2015 Subaru Outback Details
2015 Subaru Outback Dashboard, center console, gear shifter view photo Interior

The 2015 Subaru Outback essentially shares its interior with the new Subaru Legacy. This is a good thing. The new layout is clean and functional, and we're especially fond of the new touch-screen infotainment system's design. The seats are comfortable in all positions, especially the roomy, reclining rear seat (thanks to the Outback's tall roof). Cargo space in this SUV is obviously leaps and bounds better than the Legacy sedan. That goes double with the seats folded. It's also quieter than its predecessor, thanks in part to the way the continuously variable automatic transmission mimics gear changes at full throttle.

Exterior
2015 Subaru Outback photo

While the 2015 Outback's styling still favors practical over pizazz, this new Subaru SUV-wagon is definitely an improvement over its predecessor. The neatly integrated headlights and taillights blend with an upright, chunky look that incorporates Subaru's new hexagonal grille and the Outback's traditional round fog lights and rugged-looking lower body cladding. Clever touches include grille shutters that close at speed to improve fuel economy, and LED taillights. We also like the standard roof rails with their integrated stowable crossbars.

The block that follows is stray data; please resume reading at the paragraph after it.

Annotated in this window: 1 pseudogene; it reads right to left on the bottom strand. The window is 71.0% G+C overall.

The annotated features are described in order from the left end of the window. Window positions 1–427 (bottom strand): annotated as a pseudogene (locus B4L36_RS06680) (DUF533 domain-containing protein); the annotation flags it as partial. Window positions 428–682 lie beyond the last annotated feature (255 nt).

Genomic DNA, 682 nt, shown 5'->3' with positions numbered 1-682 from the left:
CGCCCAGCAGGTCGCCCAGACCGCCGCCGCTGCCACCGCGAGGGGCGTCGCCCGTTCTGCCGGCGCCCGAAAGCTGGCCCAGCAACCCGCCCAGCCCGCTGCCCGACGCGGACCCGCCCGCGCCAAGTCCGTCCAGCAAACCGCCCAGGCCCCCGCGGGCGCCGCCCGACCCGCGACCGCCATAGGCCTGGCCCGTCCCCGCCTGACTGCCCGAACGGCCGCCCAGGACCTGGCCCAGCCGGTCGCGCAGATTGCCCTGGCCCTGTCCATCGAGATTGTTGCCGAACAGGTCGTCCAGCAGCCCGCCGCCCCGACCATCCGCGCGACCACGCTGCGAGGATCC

Notable Equipment
Standard Equipment

The 2015 Subaru Outback comes nicely equipped, even on the base model. Of course, there are the usual comfort and convenience features: power windows, air conditioning, power mirrors, cruise control, and so on. However, even the base Outback comes with a backup camera and advanced safety features like under-seat-cushion airbags to prevent submarining in a crash. The touch-screen audio system includes a 6.2-inch screen, Aha, iHeart Radio, Pandora and, of course, Bluetooth and USB. Every Outback also comes with X-Mode, hill-descent control, active torque vectoring, and grille shutters, the last of which helps improve highway fuel economy.